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Mirror KB Equine Article Series




Identifying the High-Risk Mare

Article and Photos by Kim and Kari Baker



     Foal care, which is traditionally set in motion at birth, should in fact begin in utero with first-rate care and evaluation of the pregnant mare. Improving the survival rate of the neonate is a challenge and identifying maternal risk factors that may predispose a newborn to compromised health will increase your chances of producing a healthy foal. Letís examine some of these risk factors.

     Vaccinations a month in advance of foaling are important to the foal with respect to his own immune system but the vaccination of the mare to prevent her own illness during pregnancy is also extremely important. Fetal development is very sensitive to temperature. Abnormalities can occur following even short periods of temperature elevation in the mare. Some conditions such as equine herpes 1 and perhaps equine herpes 4, can cause abortion. However, not all foals will abort due to an ailment. The neonate may actually hit the ground looking healthy and then in a rapid decline, succumb to the effects of an infection acquired in utero.

     Many toxins and organisms that are released into the mareís blood stream during an illness can also victimize the fetus. A mare afflicted with a reproductive tract infection is at high-risk of producing an sick foal. The fetus may be exposed in utero or even more commonly, the organism infects the neonate during parturition by exposure in the birth canal, with the foal becoming ill shortly after delivery. Even a case of colic can put the neonate at risk. A mare suffering from any inflammatory bowl disorder that results in endotoxemia, poisons the fetus with toxins as well.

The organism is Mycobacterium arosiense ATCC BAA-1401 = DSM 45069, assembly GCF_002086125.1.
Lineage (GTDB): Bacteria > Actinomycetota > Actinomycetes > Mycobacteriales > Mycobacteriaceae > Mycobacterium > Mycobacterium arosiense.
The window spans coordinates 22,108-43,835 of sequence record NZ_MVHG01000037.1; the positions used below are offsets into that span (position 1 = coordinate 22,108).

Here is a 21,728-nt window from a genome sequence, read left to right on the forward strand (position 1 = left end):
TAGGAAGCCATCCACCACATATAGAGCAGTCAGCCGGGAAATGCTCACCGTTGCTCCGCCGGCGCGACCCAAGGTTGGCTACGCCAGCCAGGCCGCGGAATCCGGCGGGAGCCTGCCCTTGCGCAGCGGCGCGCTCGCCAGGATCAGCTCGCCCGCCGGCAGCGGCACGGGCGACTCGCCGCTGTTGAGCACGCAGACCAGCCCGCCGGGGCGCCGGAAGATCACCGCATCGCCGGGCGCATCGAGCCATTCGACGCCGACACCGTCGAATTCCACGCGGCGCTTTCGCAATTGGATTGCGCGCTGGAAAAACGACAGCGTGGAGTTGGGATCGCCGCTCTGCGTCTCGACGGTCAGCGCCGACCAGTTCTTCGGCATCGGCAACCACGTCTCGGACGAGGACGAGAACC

If the mare does become ill or is injured and must receive excessive amounts of medication during her pregnancy the foalís health is again at stake. The tissues of the fetus are developmentally sensitive to outside agents (teratogens), due to the fetusís accelerated cellular process. Any medication or pharmacologic agent that acts systemically or is distributed by blood can cross the placental barrier and harm the fetus. This concern is greatest in early pregnancy when the fetal organs and related systems are being developed. Damage usually will result in malformed organs. Often these foals are aborted or stillborn. During later gestation, teratogens will more likely affect the function of an organ rather than structural integrity. Foals will generally be born with a normal appearance, eventually showing signs of system failure over a period of a few hours to days to weeks, depending on the severity of the impairment.